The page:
Time was, the latest version of DirectX would render previous versions outdated and redundant, but lately things have changed.

The first version of DirectX 9 appeared way back in December 2002 (older than most Justin Bieber fans, then) and yet we're still seeing the most eagerly anticipated big budget releases built around DX9 almost a decade later.

It isn't as though DirectX 10 and 11 have nothing to offer. You only have to load up Crysis to see what's possible when a development studio goes to town with the new features a graphical API has to offer. The jungles of Crysis offered up motion blur, post-processing and lighting effects that we simply hadn't seen before. It caused quite a stir, you might recall.

Things looked bright in the early days of DX10. Bioshock's idiosyncratic graphics style made good use of the API, and Far Cry 2 made war-torn African tundra look appealing. No one matched Crysis' DX10 smorgasbord though.

Perhaps they were put off by the fact that no one had a PC that could run it. Developers seemed to be reigning in on DX10. Instead of making a game take a giant leap forward into post-console visuals, DX10 releases looked increasingly similar to those made with old man DX9.

There were bigger problems emerging, too. DirectX 10 was only available to gamers who'd taken the plunge and upgraded their OS to Vista. Many were perfectly happy with XP and felt they didn't need it; others bought it and found a myriad of problems from front end to driver support. DX10 then, was bound to an operating system few liked. The gaming world lost its appetite for Microsoft's new API.

The journey of an API

Unreal sam

In late 2009 DirectX 11 was released. It had a lot of wrongs to put right, and a lot of mistakes to avoid. This time it was tied to an operating system that people did like, and showed impressive potential for gaming graphics and performance… and yet we still haven't seen the standout DX11 title. What we have seen are some impressive DX9 games, and even the odd OpenGL title.

Throughout the nineties, DirectX and OpenGL locked horns. They scrapped to be the dominant application programming interface (API) to replace the proprietary interfaces that proceeded them. Each wanted to be the API that graphics card manufacturers would write driver support for, and that game developers would use as their toolset.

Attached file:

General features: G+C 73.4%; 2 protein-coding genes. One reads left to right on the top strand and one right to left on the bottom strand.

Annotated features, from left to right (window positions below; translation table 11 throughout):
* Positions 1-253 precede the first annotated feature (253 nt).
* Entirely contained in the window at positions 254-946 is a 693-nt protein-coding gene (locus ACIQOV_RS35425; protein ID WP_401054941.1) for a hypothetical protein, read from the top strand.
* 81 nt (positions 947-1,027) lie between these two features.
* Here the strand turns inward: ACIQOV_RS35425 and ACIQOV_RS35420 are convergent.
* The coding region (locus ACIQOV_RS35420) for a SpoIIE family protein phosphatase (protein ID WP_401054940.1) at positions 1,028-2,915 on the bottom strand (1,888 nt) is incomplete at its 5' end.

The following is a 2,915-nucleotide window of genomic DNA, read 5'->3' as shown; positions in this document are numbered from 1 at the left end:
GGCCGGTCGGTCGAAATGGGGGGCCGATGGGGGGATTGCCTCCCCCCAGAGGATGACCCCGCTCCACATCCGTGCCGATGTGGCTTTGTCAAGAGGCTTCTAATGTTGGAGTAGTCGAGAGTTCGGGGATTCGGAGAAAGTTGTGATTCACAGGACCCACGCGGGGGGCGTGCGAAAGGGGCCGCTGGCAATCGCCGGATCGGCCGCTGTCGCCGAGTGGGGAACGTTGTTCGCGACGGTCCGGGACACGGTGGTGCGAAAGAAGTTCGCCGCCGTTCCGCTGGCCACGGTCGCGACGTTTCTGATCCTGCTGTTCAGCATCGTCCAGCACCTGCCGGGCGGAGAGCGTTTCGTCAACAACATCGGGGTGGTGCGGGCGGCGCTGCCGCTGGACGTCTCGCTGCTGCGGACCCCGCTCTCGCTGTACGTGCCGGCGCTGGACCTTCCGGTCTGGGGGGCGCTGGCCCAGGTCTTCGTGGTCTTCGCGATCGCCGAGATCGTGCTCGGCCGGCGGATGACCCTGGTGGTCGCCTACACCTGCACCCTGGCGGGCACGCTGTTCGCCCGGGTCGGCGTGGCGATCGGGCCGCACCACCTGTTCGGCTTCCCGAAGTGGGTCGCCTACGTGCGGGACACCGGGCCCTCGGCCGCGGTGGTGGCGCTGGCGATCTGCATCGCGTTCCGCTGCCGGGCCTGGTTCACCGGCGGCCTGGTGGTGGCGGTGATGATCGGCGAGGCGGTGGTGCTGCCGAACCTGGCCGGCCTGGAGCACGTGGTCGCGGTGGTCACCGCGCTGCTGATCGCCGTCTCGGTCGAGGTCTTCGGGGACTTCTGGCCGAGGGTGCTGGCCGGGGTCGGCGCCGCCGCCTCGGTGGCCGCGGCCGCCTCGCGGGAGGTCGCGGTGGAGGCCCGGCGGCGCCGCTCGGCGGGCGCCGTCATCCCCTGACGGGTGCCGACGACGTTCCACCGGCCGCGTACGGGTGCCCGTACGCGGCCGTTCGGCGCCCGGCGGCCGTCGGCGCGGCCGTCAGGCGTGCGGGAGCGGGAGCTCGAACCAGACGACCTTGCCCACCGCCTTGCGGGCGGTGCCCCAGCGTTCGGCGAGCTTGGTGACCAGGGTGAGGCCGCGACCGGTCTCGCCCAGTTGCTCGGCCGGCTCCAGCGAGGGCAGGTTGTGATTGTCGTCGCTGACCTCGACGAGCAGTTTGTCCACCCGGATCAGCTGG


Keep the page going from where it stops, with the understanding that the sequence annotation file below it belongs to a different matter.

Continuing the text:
SGI's OpenGL had the upper hand until the end of the decade, thanks to an alliance with id Software and the Quake engine that powered Half-Life in a heavily modified form, not to mention its subsequent blockbuster sequels to the Doom and Quake franchises.

With each new game, the id Tech engines expanded their graphical features in parallel with OpenGL, and proved enticing engines for other developers to build their own games with.

As the decade ended, Microsoft muscled OpenGL off the API throne with DirectX 8. For the first time, it not only matched the latest OpenGL, but surpassed it by including vertex and pixel shader support.

Microsoft also launched its Xbox, hitting the shelves late in 2001, which ran on an operating system similar to Windows NT, and used a Windows API- DirectX 8.1. This opened the door for cross-platform releases. Developers had a shared toolkit across the PC and Xbox platforms that made programming easier.

Anyone who tried to play Resident Evil 2 or the like on PC will remember the calibre of cross-platform games - or console ports - developed with the console in mind, then re-coded for PC before this point. The vast majority were all but unplayable; controls were poorly translated to our beloved keyboard and mouse and game code was unstable and glitchy.

So, unsurprisingly console games never sold particularly well when they finally made their way onto PC.

The game that bucked that trend was Halo. It was originally developed for PC and Mac, but when Microsoft bought Bungie Studios they saw it made sense to use the buzz the game was getting to boost their fledgling Xbox. As a result, we had to wait two years for Halo to make its way to the PC, grinding our teeth as Xbox owners banged on about how freakin' good it was.

When it actually was released on PC in 2003, it came with DirectX 9.0 support. Perhaps Bungie felt bad about making the people who'd supported their game from the start wait so long, but the fact was the PC release offered more than the original console release - shiny new DX9 visuals that weren't possible on Xbox.

Halo's PC incarnation wasn't perfect. Frame rates were low and performance was often choppy - but it was playable, mouse-friendly and pretty, and that release set the protocol for cross platform releases through the next decade.

Sharing the DirectX API across platforms made for less buggier games. DirectX 9 was a quality API that allowed a lot of flexibility beyond standout visuals; OpenGL had been well and truly muscled out of the action while Microsoft sank its fingers into the warm pies of PC and console gaming.